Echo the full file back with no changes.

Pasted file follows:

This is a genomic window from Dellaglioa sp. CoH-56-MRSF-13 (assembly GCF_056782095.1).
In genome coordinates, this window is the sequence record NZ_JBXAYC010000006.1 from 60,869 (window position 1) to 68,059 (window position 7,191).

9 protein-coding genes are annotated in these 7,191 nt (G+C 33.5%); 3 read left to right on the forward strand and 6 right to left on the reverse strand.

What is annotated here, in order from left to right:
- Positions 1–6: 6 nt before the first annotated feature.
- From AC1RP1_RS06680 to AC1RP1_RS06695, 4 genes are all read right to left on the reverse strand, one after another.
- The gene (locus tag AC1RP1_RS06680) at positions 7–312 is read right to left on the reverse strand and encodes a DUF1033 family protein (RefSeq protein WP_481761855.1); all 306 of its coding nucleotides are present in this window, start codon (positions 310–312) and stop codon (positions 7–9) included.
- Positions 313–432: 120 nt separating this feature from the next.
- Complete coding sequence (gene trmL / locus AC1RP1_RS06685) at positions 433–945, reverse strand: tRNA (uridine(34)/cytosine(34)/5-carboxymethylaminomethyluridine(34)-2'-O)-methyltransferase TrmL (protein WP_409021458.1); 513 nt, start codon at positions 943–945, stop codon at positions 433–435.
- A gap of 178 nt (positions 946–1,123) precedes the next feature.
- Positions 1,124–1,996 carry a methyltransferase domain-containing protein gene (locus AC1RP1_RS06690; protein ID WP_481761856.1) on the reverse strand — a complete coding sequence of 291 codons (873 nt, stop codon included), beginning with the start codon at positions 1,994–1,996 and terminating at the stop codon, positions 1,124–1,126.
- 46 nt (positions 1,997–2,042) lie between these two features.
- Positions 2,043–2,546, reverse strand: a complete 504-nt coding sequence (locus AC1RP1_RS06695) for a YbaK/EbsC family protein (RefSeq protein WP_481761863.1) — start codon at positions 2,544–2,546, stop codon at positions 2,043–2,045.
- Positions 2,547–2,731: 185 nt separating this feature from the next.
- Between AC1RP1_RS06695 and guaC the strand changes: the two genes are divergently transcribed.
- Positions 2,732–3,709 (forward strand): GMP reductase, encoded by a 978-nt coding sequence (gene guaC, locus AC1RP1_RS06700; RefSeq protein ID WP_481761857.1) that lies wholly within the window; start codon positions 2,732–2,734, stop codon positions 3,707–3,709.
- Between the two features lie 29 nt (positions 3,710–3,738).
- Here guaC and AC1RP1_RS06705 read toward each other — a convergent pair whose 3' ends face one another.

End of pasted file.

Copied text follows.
This is a genomic window from Dellaglioa sp. CoH-56-MRSF-13 (assembly GCF_056782095.1).
In genome coordinates, this window is the sequence record NZ_JBXAYC010000006.1 from 60,869 (window position 1) to 68,059 (window position 7,191).

9 protein-coding genes are annotated in these 7,191 nt (G+C 33.5%); 3 read left to right on the forward strand and 6 right to left on the reverse strand.

What is annotated here, in order from left to right:
- Positions 1–6: 6 nt before the first annotated feature.
- From AC1RP1_RS06680 to AC1RP1_RS06695, 4 genes are all read right to left on the reverse strand, one after another.
- The gene (locus tag AC1RP1_RS06680) at positions 7–312 is read right to left on the reverse strand and encodes a DUF1033 family protein (RefSeq protein WP_481761855.1); all 306 of its coding nucleotides are present in this window, start codon (positions 310–312) and stop codon (positions 7–9) included.
- Positions 313–432: 120 nt separating this feature from the next.
- Complete coding sequence (gene trmL / locus AC1RP1_RS06685) at positions 433–945, reverse strand: tRNA (uridine(34)/cytosine(34)/5-carboxymethylaminomethyluridine(34)-2'-O)-methyltransferase TrmL (protein WP_409021458.1); 513 nt, start codon at positions 943–945, stop codon at positions 433–435.
- A gap of 178 nt (positions 946–1,123) precedes the next feature.
- Positions 1,124–1,996 carry a methyltransferase domain-containing protein gene (locus AC1RP1_RS06690; protein ID WP_481761856.1) on the reverse strand — a complete coding sequence of 291 codons (873 nt, stop codon included), beginning with the start codon at positions 1,994–1,996 and terminating at the stop codon, positions 1,124–1,126.
- 46 nt (positions 1,997–2,042) lie between these two features.
- Positions 2,043–2,546, reverse strand: a complete 504-nt coding sequence (locus AC1RP1_RS06695) for a YbaK/EbsC family protein (RefSeq protein WP_481761863.1) — start codon at positions 2,544–2,546, stop codon at positions 2,043–2,045.
- Positions 2,547–2,731: 185 nt separating this feature from the next.
- Between AC1RP1_RS06695 and guaC the strand changes: the two genes are divergently transcribed.
- Positions 2,732–3,709 (forward strand): GMP reductase, encoded by a 978-nt coding sequence (gene guaC, locus AC1RP1_RS06700; RefSeq protein ID WP_481761857.1) that lies wholly within the window; start codon positions 2,732–2,734, stop codon positions 3,707–3,709.
- Between the two features lie 29 nt (positions 3,710–3,738).
- Here guaC and AC1RP1_RS06705 read toward each other — a convergent pair whose 3' ends face one another.